Dietary flaxseed prevents radiation-induced oxidative lung damage, inflammation and fibrosis in a mouse model of thoracic radiation injury

January 1, 2009 Human Health and Nutrition Data 0 Comments

Dietary flaxseed prevents radiation-induced oxidative lung damage, inflammation and fibrosis in a mouse model of thoracic radiation injury

Year: 2009
Authors: Lee, J.C. Krochak, R. Blouin, A. Kanterakis, S. Chatterjee, S. Arguiri, E. Vachani, A. et. al.
Publication Name: Cancer Biology & Therapy
Publication Details: Volume 8; Number 1; Pages 1-7.


Flaxseed (FS) has high contents of omega-3 fatty acids and lignans with antioxidant properties. Its use in preventing thoracic X-ray radiation therapy (XRT)-induced pneumonopathy has never been evaluated. We evaluated FS supplementation given to mice given before and post-XRT. FS-derived lignans, known for their direct antioxidant properties, were evaluated in abrogating ROS generation in cultured endothelial cells following gamma radiation exposure. Mice were fed 10% FS or isocaloric control diet for three weeks and given 13.5 Gy thoracic XRT. Lungs were evaluated at 24 hours for markers of radiation-induced injury, three weeks for acute lung damage (lipid peroxidation, lung edema and inflammation), and at four months for late lung damage (inflammation and fibrosis). FS-Lignans blunted ROS generation in vitro, resulting from radiation in a dose-dependent manner. FS-fed mice had reduced expression of lung injury biomarkers (Bax, p21 and TGF-b1) at 24 hours following XRT and reduced oxidative lung damage as measured by malondialdehyde (MDA) levels at 3 weeks following XRT. In addition, FS-fed mice had decreased lung fibrosis as determined by hydroxyproline content and decreased inflammatory cell influx into lungs at 4 months post XRT. Importantly, when Lewis lung carcinoma cells were injected systemically in mice, FS dietary supplementation did not appear to protect lung tumors from responding to thoracic XRT. Dietary FS is protective against pulmonary fibrosis, inflammation and oxidative lung damage in a murine model. Moreover, in this model, tumor protection was not observed. FS lignans exhibited potent radiation-induced ROS scavenging action. Taken together, these data suggest that dietary flaxseed may be clinically useful as an agent to increase the therapeutic index of thoracic XRT by increasing the radiation tolerance of lung tissues. (Authors abstract)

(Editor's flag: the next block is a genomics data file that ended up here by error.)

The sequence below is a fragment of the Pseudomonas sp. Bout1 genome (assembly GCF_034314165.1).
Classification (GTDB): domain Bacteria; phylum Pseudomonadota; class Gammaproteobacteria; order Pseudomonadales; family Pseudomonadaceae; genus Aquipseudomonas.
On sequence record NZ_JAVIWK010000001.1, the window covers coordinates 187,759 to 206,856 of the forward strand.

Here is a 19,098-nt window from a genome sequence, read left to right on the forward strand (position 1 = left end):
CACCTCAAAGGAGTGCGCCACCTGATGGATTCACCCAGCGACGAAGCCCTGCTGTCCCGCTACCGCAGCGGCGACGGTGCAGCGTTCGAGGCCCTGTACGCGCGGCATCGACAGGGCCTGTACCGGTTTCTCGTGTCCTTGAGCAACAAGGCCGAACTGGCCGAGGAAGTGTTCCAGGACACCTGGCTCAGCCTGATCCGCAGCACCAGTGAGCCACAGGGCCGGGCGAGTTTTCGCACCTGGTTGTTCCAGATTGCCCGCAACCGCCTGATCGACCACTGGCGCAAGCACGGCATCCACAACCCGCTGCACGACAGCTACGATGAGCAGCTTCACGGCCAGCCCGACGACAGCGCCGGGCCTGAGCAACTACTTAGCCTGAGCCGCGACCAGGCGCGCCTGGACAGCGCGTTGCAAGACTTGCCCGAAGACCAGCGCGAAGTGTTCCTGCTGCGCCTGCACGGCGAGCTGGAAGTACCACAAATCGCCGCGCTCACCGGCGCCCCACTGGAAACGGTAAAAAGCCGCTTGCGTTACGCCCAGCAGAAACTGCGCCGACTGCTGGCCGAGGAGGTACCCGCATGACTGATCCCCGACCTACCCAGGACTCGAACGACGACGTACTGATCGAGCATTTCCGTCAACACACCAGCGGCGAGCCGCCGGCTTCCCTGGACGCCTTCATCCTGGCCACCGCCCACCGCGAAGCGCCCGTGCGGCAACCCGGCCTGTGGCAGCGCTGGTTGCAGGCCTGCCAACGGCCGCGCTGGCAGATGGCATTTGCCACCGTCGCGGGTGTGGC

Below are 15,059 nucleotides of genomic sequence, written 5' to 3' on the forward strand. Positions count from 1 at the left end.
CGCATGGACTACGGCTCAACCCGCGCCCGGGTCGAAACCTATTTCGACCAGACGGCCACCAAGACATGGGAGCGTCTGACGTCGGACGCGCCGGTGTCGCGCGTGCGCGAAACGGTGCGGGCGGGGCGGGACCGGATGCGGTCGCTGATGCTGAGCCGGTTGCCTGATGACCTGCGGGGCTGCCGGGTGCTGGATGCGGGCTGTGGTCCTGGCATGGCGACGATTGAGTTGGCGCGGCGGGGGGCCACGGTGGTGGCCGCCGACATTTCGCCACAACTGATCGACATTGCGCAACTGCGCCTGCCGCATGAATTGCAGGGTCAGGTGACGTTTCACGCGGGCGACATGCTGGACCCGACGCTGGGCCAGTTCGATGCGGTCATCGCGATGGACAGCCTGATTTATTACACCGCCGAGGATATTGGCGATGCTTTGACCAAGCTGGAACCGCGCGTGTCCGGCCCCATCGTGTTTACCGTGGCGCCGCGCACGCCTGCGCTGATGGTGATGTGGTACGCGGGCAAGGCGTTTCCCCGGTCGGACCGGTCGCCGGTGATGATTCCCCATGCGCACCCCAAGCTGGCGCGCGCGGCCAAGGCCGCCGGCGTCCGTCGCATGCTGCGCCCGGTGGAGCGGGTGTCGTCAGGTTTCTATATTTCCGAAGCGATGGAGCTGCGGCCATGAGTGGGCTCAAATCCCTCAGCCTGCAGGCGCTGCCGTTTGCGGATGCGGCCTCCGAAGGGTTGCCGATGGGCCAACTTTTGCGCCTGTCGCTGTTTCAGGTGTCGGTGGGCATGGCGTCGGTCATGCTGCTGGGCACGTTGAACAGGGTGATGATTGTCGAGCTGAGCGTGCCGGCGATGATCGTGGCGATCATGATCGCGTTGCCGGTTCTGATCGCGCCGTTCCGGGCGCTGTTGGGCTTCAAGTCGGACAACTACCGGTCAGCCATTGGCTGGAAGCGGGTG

The effectiveness of radiotherapy for thoracic malignancies is limited by the low tolerance of normal lung cells for ionizing radiation. Significant radiation lung injury occurs in 30% of patients irradiated for lung cancer. Highly reactive compounds known as reactive oxygen species (ROS) and reactive nitrogen species (RNS) are induced in large quantities by radiation therapy (XRT). Data suggest that antioxidant molecules and/or enzymes might offer protection of the lung. The use of dietary flaxseed (FS) as a radioprotector against radiation induced lung injury in a murine model of thoracic XRT was assessed in this study. Secoisolariciresinol diglucoside (SDG) from FS has been shown in vitro to have direct hydroxyl radical scavenging properties and to inhibit lipid peroxidation. This study demonstrated that FS can prevent oxidative reactions in lung cells and tissues induced by radiation. Long term post-XRT fibrosis and inflammation were also improved with FS feeding prior to and after XRT. The data suggests that dietary FS may be clinically useful in increasing the therapeutic index of thoracic radiation therapy. Antioxidant cell and tissue protection from radiation using FS and FS-derived SDG was also demonstrated. This study indicated that lignans inhibit radiation-induced ROS generation in endothelial cells (EC). The authors speculated that SDG acted via direct ROS scavenging. The results indicate that creating an antioxidant rich environment at the time of thoracic XRT from FS feeding abrogates the early rise in the proliferative cytokine TGF-β1. A non-significant trend towards decreased tumor size with FS feeding (20% +8% vs. 15% + 8% tumor area for control diet vs. FS supplemented) was noted. FS feeding prior to XRT did not inhibit tumor growth to significantly confound our experimental design. Prolonged FS feeding appears to alter immediate XRT-induced markers of lung damage by providing high levels of circulating antioxidants from the lignans. (Editors comments)

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